GOOD @ ICPR’2020

Designing AI in support of Good Mental Health 

January 10, 2021

Call for Contributions

Reality 

The world is experiencing a mental health crisis that is in need of immediate attention. In 2017, within the United States alone, an estimated 43 million people (18% of the population) had a mental illness and 9.6 million people experienced thoughts of suicide1. About fifty-six percent of such adults did not receive the treatment they needed due to a variety of socio-cultural and economic factors including lack of access to healthcare, a shortage of providers, and a fear of the stigma that may be associated with treatment1.  Beyond diagnosed mental health conditions, it is estimated that at least 3 out of 5 people have had experiences of mental illness.  These statistics hold for global populations as well.

The genesis of mental health conditions is instructive as well.  The American Psychiatric Association estimates that 50% of mental illness begins by age 14, and 75% of mental illness begins by age 24.  The National Association on Mental Illness in the US tracks suicide as the 3rd biggest cause of death in ages 10-24; 90% of these individuals had an underlying mental illness.  These ages are some of the most technologically connected segments of our life span, providing unique opportunities for technological solutions to play a key role in addressing this crisis.

Responses

Globally, governments, clinical institutions, and technology companies are starting to respond to this escalating crisis.  Some examples include: Governments (especially in Europe) starting to establish cabinet level positions for Mental Health, mental health education becoming required in school grades K-12 at a rapidly increasing rate, and partnerships by clinical institutions with communities around general care and prevention.  Technology has enabled easier remote access to both active listeners and counselors and psychiatrists through text and video channels.  

Research: Technical topics & unique opportunities 

We are at the dawn of technology supporting good self-care and other-care, especially for good mental health.  The mental health crisis is a huge opportunity for the research, design, and deployment of AI/ML-assisted systems to improve good mental health at scale.

This domain comes with unique challenges.  In several mental health scenarios, there isn’t a high degree of agreement between experts on the ground truth of a situation, and culture and its dynamism adds complexity.  Datasets can be small or noisy as they capture human expression during periods of desired change.  There are often several effective paths forward in any given situation, and not just one “best move”.  There is a large cohort of trained providers who would like to use technology well to expand their scale, and to augment their efficacy.  There are several other community-centered ecosystems - school, work, religion, others - that play a key role in good mental health and can benefit from technology that leverages their presence.  And technology can augment all aspects of fostering good mental health: awareness, assessment, mediation, and maintenance.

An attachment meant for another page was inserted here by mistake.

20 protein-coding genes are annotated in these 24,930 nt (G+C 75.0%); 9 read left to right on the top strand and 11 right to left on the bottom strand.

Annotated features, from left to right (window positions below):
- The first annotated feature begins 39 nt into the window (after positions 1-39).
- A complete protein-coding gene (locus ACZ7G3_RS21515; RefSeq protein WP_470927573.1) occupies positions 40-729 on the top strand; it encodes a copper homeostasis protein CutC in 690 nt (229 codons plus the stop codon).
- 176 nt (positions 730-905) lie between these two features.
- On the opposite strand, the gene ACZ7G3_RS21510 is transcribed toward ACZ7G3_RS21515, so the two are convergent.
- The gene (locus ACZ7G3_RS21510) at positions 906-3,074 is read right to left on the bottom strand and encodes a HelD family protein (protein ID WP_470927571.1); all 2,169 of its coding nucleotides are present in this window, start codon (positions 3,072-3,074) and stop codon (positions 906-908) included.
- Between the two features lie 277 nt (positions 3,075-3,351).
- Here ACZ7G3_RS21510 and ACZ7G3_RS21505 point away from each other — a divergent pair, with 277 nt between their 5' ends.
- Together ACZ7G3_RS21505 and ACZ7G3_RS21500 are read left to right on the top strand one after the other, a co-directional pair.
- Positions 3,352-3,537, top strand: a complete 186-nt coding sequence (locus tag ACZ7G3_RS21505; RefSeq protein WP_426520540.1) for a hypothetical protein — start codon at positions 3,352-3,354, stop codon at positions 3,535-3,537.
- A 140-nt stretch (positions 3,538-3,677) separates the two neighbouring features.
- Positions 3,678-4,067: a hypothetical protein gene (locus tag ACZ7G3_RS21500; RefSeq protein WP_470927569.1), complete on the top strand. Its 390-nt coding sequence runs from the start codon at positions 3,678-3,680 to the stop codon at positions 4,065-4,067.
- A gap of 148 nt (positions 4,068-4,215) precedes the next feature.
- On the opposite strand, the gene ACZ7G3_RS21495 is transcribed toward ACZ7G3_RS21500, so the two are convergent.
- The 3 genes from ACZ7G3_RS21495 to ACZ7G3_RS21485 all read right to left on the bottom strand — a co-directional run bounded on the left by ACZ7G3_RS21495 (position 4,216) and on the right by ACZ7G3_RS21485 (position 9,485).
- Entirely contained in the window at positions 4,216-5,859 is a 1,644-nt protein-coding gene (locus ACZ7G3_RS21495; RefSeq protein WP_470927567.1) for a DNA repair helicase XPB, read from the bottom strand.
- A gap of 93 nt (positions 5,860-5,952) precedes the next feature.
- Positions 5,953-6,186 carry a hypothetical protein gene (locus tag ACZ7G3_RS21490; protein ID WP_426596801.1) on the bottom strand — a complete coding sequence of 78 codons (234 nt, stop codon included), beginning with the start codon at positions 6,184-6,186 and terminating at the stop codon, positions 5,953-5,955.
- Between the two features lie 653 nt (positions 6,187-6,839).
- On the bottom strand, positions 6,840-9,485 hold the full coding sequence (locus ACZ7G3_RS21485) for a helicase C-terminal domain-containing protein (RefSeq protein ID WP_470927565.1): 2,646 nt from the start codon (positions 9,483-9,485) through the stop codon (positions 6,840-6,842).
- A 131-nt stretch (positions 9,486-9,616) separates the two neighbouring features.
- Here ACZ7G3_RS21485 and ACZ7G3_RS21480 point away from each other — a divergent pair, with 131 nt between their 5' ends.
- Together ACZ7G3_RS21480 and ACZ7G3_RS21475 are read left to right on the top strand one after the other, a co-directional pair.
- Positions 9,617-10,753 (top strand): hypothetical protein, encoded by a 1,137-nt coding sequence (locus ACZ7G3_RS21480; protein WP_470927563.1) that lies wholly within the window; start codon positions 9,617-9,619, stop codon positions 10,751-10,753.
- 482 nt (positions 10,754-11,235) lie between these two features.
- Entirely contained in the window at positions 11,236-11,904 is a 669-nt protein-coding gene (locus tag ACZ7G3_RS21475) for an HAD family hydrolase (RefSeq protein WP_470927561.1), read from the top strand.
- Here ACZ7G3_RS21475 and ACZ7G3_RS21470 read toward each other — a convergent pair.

This workshop will bring together industrial and academic experts and researchers and field practitioners to elucidate problems, solutions, and paths forward.  We invite short papers (anywhere from 2-4 pages + citations) that speak to the topic of designing artificially intelligent systems for good mental health.  Some topics that the papers might cover include the following (note that this is not a restrictive list!)

Important Dates

Workshop paper submissions: October 10, 2020

Workshop paper notifications: November 10, 2020

Camera-ready submissions: November 15, 2020

Workshop date: January 10, 2021

Schedule (Tentative)

9 - 9:05                Greeting and Connection exercise

9:05 - 9:20                 Introduction & Framing for the workshop

9:20 - 10:20                Fast & Focused paper talks (6-10), 5-7 minutes each.  

The talks will be structured as:  What’s the problem you are trying to solve, what you learnt (and can teach us), what do you think the important problems to solve are.

10:20 - 10:30        Break & Post-Talk Discussions  

10:30 - 11:15        Industry and Academia panel

The panel will discuss 3 key questions in the area, which will be clustered from the topics of the papers, and general open issues in the area.  There will be 10 minutes of discussion per question roughly, for 30 minutes in total, followed by 15 minutes of discussion with the room.

11:15 - 11:20                Stretch Break

11:20 - 11:50                Invited talk, 20 minutes + 10 mins Q&A

11:50 - 12:30        Problem Generation and Elucidation

This session will conclude the workshop in a generative manner.  With 20 minutes, different groups will work on enumerating open problems for different aspects identified during the day, and connecting them with ML techniques or open research problems.  We will synthesize these group results into a larger research map for the space that participants can take away with them for inspiration.

Program Committee

TBD

Organizing Committee

Ajay Chander, Fujitsu Labs of America

Martha Russell, Stanford University

Anssi Smedlund, Finnish Institute of Occupational Health

References

1. T. Nguyen. State of mental health in america. Mental Health America, 2017.